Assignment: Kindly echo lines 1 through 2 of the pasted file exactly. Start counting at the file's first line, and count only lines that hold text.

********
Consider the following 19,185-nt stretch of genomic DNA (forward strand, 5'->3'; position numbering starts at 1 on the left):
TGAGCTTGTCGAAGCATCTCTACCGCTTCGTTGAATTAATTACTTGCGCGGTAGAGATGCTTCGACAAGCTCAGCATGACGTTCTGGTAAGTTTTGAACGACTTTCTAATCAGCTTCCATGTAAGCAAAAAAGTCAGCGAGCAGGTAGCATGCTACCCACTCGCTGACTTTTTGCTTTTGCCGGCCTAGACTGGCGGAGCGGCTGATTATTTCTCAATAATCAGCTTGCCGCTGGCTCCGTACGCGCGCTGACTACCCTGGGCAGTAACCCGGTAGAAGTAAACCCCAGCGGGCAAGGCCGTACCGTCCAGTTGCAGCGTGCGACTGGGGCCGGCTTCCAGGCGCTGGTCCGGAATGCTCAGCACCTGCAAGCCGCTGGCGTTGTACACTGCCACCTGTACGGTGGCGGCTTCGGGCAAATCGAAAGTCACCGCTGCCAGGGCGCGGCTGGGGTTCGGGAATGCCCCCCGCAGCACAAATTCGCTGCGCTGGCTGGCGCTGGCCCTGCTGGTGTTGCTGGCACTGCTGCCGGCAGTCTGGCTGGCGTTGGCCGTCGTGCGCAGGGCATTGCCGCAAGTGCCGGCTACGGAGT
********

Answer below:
Consider the following 19,185-nt stretch of genomic DNA (forward strand, 5'->3'; position numbering starts at 1 on the left):
TGAGCTTGTCGAAGCATCTCTACCGCTTCGTTGAATTAATTACTTGCGCGGTAGAGATGCTTCGACAAGCTCAGCATGACGTTCTGGTAAGTTTTGAACGACTTTCTAATCAGCTTCCATGTAAGCAAAAAAGTCAGCGAGCAGGTAGCATGCTACCCACTCGCTGACTTTTTGCTTTTGCCGGCCTAGACTGGCGGAGCGGCTGATTATTTCTCAATAATCAGCTTGCCGCTGGCTCCGTACGCGCGCTGACTACCCTGGGCAGTAACCCGGTAGAAGTAAACCCCAGCGGGCAAGGCCGTACCGTCCAGTTGCAGCGTGCGACTGGGGCCGGCTTCCAGGCGCTGGTCCGGAATGCTCAGCACCTGCAAGCCGCTGGCGTTGTACACTGCCACCTGTACGGTGGCGGCTTCGGGCAAATCGAAAGTCACCGCTGCCAGGGCGCGGCTGGGGTTCGGGAATGCCCCCCGCAGCACAAATTCGCTGCGCTGGCTGGCGCTGGCCCTGCTGGTGTTGCTGGCACTGCTGCCGGCAGTCTGGCTGGCGTTGGCCGTCGTGCGCAGGGCATTGCCGCAAGTGCCGGCTACGGAGT